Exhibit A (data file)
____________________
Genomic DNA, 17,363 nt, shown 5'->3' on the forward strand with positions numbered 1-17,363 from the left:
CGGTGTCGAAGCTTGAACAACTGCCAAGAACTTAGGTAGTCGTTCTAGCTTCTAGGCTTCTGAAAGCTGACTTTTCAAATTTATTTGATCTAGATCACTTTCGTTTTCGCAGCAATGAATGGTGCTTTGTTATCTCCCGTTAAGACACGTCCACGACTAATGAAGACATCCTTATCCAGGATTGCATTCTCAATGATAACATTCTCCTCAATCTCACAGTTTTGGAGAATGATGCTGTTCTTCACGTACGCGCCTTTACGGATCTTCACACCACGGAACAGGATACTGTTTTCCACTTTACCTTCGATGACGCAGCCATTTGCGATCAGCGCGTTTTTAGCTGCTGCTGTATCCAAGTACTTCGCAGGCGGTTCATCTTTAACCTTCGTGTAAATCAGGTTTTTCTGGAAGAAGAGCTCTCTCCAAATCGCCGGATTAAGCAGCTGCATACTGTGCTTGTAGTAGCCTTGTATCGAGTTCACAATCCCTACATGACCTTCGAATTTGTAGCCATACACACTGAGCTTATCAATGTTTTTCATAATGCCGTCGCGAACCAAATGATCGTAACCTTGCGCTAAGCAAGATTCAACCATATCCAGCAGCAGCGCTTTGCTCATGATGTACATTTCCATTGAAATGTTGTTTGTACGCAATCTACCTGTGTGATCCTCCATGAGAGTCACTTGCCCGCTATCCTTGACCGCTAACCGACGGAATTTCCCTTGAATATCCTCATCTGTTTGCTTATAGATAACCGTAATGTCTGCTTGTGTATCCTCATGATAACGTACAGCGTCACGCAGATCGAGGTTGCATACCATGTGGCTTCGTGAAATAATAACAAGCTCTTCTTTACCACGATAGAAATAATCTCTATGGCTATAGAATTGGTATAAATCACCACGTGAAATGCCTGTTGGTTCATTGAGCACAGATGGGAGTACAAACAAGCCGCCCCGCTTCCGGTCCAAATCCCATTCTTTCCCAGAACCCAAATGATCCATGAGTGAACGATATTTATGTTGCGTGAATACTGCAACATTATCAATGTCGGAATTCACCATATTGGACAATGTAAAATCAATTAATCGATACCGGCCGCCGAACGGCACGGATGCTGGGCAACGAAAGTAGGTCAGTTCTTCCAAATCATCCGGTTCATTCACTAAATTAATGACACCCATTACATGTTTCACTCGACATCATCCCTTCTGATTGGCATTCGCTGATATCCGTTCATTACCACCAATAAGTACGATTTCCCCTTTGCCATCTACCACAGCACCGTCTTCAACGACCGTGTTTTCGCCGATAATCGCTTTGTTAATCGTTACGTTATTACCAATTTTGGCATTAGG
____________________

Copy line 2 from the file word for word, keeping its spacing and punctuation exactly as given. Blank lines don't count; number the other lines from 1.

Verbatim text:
CGGTGTCGAAGCTTGAACAACTGCCAAGAACTTAGGTAGTCGTTCTAGCTTCTAGGCTTCTGAAAGCTGACTTTTCAAATTTATTTGATCTAGATCACTTTCGTTTTCGCAGCAATGAATGGTGCTTTGTTATCTCCCGTTAAGACACGTCCACGACTAATGAAGACATCCTTATCCAGGATTGCATTCTCAATGATAACATTCTCCTCAATCTCACAGTTTTGGAGAATGATGCTGTTCTTCACGTACGCGCCTTTACGGATCTTCACACCACGGAACAGGATACTGTTTTCCACTTTACCTTCGATGACGCAGCCATTTGCGATCAGCGCGTTTTTAGCTGCTGCTGTATCCAAGTACTTCGCAGGCGGTTCATCTTTAACCTTCGTGTAAATCAGGTTTTTCTGGAAGAAGAGCTCTCTCCAAATCGCCGGATTAAGCAGCTGCATACTGTGCTTGTAGTAGCCTTGTATCGAGTTCACAATCCCTACATGACCTTCGAATTTGTAGCCATACACACTGAGCTTATCAATGTTTTTCATAATGCCGTCGCGAACCAAATGATCGTAACCTTGCGCTAAGCAAGATTCAACCATATCCAGCAGCAGCGCTTTGCTCATGATGTACATTTCCATTGAAATGTTGTTTGTACGCAATCTACCTGTGTGATCCTCCATGAGAGTCACTTGCCCGCTATCCTTGACCGCTAACCGACGGAATTTCCCTTGAATATCCTCATCTGTTTGCTTATAGATAACCGTAATGTCTGCTTGTGTATCCTCATGATAACGTACAGCGTCACGCAGATCGAGGTTGCATACCATGTGGCTTCGTGAAATAATAACAAGCTCTTCTTTACCACGATAGAAATAATCTCTATGGCTATAGAATTGGTATAAATCACCACGTGAAATGCCTGTTGGTTCATTGAGCACAGATGGGAGTACAAACAAGCCGCCCCGCTTCCGGTCCAAATCCCATTCTTTCCCAGAACCCAAATGATCCATGAGTGAACGATATTTATGTTGCGTGAATACTGCAACATTATCAATGTCGGAATTCACCATATTGGACAATGTAAAATCAATTAATCGATACCGGCCGCCGAACGGCACGGATGCTGGGCAACGAAAGTAGGTCAGTTCTTCCAAATCATCCGGTTCATTCACTAAATTAATGACACCCATTACATGTTTCACTCGACATCATCCCTTCTGATTGGCATTCGCTGATATCCGTTCATTACCACCAATAAGTACGATTTCCCCTTTGCCATCTACCACAGCACCGTCTTCAACGACCGTGTTTTCGCCGATAATCGCTTTGTTAATCGTTACGTTATTACCAATTTTGGCATTAGG